Recent data from the Association of American Medical Colleges, or AAMC, reveals that applicants to medical school, accepted students and new enrollments have all reached record numbers for the 2021-22 academic year. This led to the largest, most diverse first-year class ever, with historical increases among underrepresented minorities.
According to the data, applicants who self-identified as Black or African American rose by 21% over the previous year, followed by increases of 8.3% among Asian students and 7.1% among those of Hispanic, Latino or Spanish origin.
Mirroring this national trend, VCU School of Medicine welcomed its most diverse class this fall, including six students named Dean’s Equity Scholars. The scholarship, which helps eliminate barriers to access for students of all backgrounds, reflects the school’s ongoing commitment to increasing diversity on campus and in the workforce. Measures of diversity include the number of students who identify as underrepresented in medicine; those representing diversity in socioeconomic status, religion, gender or geography; first-generation college students and out-of-state residents from throughout the U.S.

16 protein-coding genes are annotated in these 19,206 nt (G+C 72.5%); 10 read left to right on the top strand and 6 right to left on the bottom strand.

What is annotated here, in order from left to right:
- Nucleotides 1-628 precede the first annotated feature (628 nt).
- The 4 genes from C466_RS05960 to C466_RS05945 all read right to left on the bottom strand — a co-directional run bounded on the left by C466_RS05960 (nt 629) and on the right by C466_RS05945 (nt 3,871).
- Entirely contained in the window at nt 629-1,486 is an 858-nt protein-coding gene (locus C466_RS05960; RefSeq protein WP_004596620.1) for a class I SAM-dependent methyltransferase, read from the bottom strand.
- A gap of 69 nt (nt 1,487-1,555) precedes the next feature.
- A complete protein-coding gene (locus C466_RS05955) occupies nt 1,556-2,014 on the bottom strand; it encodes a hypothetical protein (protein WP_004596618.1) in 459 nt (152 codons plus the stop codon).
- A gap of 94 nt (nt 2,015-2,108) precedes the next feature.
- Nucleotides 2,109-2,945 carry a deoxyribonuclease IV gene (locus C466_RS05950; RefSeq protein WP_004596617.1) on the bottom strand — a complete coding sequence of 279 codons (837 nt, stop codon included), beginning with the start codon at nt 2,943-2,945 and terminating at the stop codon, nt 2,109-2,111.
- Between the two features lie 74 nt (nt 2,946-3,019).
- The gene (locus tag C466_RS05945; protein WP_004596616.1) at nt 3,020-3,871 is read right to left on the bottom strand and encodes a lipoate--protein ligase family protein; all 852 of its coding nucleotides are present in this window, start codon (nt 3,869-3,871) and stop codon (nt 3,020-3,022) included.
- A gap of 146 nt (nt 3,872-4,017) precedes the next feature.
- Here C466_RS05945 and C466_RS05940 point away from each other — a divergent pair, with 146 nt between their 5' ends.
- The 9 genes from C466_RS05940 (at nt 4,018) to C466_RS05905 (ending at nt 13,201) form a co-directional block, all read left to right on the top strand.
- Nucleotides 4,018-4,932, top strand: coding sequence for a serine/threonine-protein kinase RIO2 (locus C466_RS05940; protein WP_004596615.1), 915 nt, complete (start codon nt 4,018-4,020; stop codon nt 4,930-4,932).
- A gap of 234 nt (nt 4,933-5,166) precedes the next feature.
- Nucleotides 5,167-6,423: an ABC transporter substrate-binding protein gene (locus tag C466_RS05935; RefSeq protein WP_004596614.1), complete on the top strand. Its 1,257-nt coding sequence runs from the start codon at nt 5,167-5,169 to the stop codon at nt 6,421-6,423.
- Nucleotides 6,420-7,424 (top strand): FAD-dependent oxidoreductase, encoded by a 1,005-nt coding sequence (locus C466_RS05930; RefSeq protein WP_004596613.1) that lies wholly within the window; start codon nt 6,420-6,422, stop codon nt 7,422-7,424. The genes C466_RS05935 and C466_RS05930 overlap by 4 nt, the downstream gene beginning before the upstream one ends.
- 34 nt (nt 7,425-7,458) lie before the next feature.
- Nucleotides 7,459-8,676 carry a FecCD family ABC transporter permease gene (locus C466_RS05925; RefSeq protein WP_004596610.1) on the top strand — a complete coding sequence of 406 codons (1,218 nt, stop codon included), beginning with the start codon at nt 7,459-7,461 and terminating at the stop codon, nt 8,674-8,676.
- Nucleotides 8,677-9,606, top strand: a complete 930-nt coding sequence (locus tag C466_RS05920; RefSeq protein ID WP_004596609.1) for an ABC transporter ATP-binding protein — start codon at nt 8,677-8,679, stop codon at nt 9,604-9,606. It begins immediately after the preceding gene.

“Like communities across the nation, we’ve grappled with a global pandemic that has underscored health disparities and social inequities,” said David Chelmow, M.D., interim dean of the School of Medicine. “Today, the importance of redoubling our efforts to address disparities could not be clearer. It’s extremely valuable to all our students — and to their future patients — to have a student body that is diverse in all these areas.”